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Using cd Command in Windows Command Line, Can’t Navigate to D:\
CMD cd to other drives except C:\ not working

I'm trying to run a program located on an external USB disk using the Windows command prompt. I'm running Windows 7 64-bit (running in VMWare Workstation 8.0.)

Here's what happens:

  1. I plug in the USB disk and it appears as drive letter 'E' in My Computer.
  2. I launch cmd from the start menu.
  3. I notice the prompt displays C:\Users\Tom>
  4. I type cd E:\
  5. I notice the prompt displays C:\Users\Tom> (cd also yields C:\Users\Tom>)

I can explore the drive using explorer.exe just fine, and it is connected according to VMWare Workstation. What am I doing wrong?

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marked as duplicate by Synetech, Canadian Luke, ÃŁŁǫǛȉЖΦΤїҪ, 8088, DragonLord Dec 1 '12 at 1:40

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2 Answers 2

up vote 4 down vote accepted

When you type "cd e:\" you are changing the current working directory (CWD) for drive E:, but you are not currently on that drive. To go to drive E:, just type: "E:" (without the quotes) and hit enter.

You can change the CWD of any drive without being on it, as you can change drives at anytime by just typing the drive letter followed by colon (:).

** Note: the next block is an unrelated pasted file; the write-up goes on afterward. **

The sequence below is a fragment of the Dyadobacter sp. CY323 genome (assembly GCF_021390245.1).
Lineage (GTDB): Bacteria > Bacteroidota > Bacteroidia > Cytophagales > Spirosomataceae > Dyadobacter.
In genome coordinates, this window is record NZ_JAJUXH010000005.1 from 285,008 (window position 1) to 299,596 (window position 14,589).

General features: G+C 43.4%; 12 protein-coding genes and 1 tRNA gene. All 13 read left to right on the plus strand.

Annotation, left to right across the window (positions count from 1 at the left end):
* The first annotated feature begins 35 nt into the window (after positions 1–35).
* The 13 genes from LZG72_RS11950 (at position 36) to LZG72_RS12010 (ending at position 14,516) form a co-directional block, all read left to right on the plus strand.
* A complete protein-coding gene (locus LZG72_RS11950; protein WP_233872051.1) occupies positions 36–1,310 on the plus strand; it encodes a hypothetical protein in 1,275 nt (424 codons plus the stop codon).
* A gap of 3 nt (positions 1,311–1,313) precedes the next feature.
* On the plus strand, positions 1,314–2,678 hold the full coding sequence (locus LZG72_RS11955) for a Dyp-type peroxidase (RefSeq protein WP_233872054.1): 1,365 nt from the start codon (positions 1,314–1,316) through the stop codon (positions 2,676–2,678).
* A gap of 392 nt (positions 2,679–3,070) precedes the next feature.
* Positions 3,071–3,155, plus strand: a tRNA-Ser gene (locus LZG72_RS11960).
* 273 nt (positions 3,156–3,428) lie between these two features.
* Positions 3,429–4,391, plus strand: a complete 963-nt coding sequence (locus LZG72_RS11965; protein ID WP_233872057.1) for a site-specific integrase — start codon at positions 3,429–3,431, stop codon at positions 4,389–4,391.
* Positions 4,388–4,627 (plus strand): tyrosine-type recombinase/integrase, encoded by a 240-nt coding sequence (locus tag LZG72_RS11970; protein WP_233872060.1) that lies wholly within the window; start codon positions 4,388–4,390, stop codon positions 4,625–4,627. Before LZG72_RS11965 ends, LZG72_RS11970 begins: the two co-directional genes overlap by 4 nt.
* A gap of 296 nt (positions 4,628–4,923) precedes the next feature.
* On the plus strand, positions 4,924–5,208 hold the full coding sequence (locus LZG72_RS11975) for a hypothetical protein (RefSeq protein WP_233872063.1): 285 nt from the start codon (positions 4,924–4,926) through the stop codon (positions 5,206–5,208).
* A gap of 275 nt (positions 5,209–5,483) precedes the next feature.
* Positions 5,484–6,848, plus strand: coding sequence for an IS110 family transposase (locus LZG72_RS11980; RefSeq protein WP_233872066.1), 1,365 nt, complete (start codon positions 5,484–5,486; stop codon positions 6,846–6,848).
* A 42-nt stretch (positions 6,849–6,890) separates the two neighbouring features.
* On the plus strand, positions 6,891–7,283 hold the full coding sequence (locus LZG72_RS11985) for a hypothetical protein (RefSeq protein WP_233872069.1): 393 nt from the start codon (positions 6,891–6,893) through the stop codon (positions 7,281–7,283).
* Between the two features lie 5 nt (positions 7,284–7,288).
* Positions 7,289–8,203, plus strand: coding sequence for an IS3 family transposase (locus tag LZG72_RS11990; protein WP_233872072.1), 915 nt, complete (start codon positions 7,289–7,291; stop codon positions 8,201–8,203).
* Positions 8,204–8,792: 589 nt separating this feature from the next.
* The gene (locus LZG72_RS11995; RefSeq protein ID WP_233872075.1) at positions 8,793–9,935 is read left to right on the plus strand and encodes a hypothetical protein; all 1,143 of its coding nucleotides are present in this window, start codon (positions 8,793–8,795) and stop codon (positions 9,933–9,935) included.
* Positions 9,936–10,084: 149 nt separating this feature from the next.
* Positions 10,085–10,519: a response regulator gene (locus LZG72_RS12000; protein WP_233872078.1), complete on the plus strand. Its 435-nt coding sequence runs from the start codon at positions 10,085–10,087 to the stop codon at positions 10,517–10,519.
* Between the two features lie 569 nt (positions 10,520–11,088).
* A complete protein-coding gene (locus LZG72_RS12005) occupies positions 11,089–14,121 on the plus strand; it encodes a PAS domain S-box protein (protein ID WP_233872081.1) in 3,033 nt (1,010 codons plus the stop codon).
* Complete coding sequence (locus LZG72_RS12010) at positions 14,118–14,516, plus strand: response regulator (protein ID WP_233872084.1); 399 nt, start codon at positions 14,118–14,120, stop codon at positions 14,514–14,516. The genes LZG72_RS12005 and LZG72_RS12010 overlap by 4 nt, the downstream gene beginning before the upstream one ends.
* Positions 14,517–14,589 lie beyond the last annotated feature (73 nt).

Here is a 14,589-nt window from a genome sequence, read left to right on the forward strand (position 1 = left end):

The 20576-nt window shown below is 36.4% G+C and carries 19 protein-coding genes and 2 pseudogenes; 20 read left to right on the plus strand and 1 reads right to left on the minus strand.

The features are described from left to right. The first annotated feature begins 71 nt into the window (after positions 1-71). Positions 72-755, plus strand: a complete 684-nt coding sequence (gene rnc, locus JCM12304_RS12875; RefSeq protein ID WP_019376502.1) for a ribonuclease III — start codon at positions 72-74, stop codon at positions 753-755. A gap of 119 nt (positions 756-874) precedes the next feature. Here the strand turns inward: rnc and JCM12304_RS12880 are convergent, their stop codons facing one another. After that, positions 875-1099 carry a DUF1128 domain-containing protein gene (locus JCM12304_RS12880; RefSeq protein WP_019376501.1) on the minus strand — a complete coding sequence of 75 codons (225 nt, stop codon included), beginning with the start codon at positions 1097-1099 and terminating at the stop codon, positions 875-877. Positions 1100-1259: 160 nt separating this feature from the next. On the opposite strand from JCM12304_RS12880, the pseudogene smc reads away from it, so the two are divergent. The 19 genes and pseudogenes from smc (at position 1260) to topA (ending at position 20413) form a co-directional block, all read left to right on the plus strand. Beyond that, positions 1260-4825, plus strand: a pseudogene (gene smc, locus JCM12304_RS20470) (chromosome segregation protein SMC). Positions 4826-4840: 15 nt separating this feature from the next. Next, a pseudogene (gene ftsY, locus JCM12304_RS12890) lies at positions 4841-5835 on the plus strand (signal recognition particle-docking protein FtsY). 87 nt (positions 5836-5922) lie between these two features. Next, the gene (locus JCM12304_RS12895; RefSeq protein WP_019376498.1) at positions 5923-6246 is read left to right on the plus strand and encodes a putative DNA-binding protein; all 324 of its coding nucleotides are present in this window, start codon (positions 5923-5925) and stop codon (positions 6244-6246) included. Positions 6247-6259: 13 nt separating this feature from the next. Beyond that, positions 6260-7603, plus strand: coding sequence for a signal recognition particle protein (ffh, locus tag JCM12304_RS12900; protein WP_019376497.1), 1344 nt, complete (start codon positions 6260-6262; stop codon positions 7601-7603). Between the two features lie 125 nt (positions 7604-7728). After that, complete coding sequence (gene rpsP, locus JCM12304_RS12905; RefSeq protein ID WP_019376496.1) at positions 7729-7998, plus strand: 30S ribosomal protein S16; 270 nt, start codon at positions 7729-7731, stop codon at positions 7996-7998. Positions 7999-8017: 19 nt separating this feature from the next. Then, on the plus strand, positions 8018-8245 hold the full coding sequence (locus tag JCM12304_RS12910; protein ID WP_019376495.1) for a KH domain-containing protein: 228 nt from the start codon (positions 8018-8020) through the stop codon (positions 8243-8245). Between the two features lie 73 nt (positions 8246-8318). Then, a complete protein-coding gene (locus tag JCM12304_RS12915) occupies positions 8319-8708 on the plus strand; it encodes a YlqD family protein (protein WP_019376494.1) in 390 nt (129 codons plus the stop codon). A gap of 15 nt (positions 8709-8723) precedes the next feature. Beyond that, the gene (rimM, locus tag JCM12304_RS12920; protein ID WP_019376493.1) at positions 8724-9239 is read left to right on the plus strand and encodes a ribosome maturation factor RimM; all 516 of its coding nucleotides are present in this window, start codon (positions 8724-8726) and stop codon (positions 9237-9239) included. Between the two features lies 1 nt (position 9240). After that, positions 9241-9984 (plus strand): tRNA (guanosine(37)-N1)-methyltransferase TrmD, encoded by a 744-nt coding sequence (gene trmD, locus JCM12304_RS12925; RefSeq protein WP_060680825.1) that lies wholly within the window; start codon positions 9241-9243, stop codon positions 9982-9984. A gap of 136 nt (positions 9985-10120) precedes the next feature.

This is expected behavior since the very first versions of MS-DOS (and probably all other DOS OS), as for Windows as it's successor.

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If you were to type cd e:\foo while still on the C drive, then typed e: you would find that the folder would change not to e:\> but to e:\foo> May seem silly, but it can be useful when you need to copy several things to a long DOS path. Change the path, then you can just type copy bar.txt e: and it will go to the path you specified, rather than the root of e: and without having to re-specify the path. –  techturtle Jun 25 '12 at 21:23
    
Yes, that's the whole point of changing the CWD of different drive ;) –  0xAF Jun 25 '12 at 21:26
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To change to a different drive and simultaneously specify a directory in that drive you can use the "/d"-parameter like this: cd /d E:\ This will take you to the root directory of E:

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